CORNISH, Maine — If you've been to your local grocery store or any food store in general, you might have noticed the shelves were a bit more bare than usual.

Unfortunately, the coronavirus outbreak is causing a big supply and demand issue for grocery stores around the state. One store manager said it's not a matter of if the products are available, it's if they can get them here.

"All our wholesales that we work with are saying they are scrambling to get product," Call's store manager, Paul Martin said. "There's plenty of products available it's just a matter of getting it from point a, to b point b to c...c being the grocery store."

One of the store's cashiers, Emily Parker said she lost count of the number of customers that have come in in the last few days. She said some people are sticking to the basics, others are buying cartloads full. Parker has also seen a number of people who have come in shopping for elderly neighbors or others who don't want to risk going out in a small town.

"I remember when I was in high school I wanted to move away, and then I started working here," Parker said. "And then, you know, you realize how important community is because everyone is there for each other."

Those stocking the shelves and freezers said they are busy all day every day. Alex Guignard said most times they get through putting away half a shipment and the shelves need to be re-stocked.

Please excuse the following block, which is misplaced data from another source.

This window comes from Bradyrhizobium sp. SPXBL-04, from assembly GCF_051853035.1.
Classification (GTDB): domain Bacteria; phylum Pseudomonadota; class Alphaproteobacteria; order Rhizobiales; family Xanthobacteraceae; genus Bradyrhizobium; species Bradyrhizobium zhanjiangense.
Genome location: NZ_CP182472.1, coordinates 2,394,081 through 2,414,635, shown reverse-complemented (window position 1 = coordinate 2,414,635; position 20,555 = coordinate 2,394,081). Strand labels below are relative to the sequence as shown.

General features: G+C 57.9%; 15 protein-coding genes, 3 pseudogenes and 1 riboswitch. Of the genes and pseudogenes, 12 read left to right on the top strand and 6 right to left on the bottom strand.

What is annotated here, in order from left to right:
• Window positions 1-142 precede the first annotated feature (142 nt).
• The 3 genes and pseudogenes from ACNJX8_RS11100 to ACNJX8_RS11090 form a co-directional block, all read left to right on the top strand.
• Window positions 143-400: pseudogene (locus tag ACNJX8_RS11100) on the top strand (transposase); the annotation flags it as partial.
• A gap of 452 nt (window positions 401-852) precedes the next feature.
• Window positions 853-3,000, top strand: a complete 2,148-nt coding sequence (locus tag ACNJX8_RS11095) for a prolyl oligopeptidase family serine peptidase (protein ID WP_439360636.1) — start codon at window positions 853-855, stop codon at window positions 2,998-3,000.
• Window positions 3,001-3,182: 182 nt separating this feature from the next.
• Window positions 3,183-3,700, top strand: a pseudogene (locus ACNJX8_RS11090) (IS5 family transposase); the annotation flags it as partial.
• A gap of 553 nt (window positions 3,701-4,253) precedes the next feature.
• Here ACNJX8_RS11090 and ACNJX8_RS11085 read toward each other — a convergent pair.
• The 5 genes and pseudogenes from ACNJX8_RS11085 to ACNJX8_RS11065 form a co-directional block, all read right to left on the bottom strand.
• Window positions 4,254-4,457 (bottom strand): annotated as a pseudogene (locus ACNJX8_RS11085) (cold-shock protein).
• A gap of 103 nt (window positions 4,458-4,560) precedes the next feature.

"I've heard we have more in stock than others, but we are still running out of stuff," Guignard said. "We're just doing the best we can with what we have right now."

While many of Maine's elderly are most likely quarantined at home, some still need to go out and get their prescriptions. Call's Pharmacist, Kevin Ledue said he doesn't foresee his department running out of anything people will need, but he doesn't want to see medicine end up in the same high-demand category as toilet paper. 

He also said if anyone who gets their prescriptions there does not feel comfortable coming inside the store right now, they can call and arrange an outside pickup to reduce any kind of risk.

"We’re not going anywhere, we’re going to be here the whole time to help fill your medication," Ledue said. "We don’t want to see what happened with toilet paper so, take the best options you can to keep on hand."

Both of Maine's largest grocery store chains echoed this in statements they released earlier this week. You can read them below.

Hannaford:

We are confident that Hannaford will continue to meet the needs of local communities. The food supply chain in the United States is healthy so this is not a supply issue. It’s just that we are seeing unprecedented demand nationwide. The challenge is getting product delivered and on store shelves at a speed that matches this extraordinary demand. As mentioned, we continue to work as quickly as possible to replenish specific high-demand items
when a low inventory occurs--and, we’re working closely with our suppliers to
provide our customers with the products they need. We’re also searching widely for new sources of supplies. It is important for all of us at this time to be
mindful of other customers who also have needs. To that end, we encourage
customers to purchase what they need and leave some for others.
 

Shaws: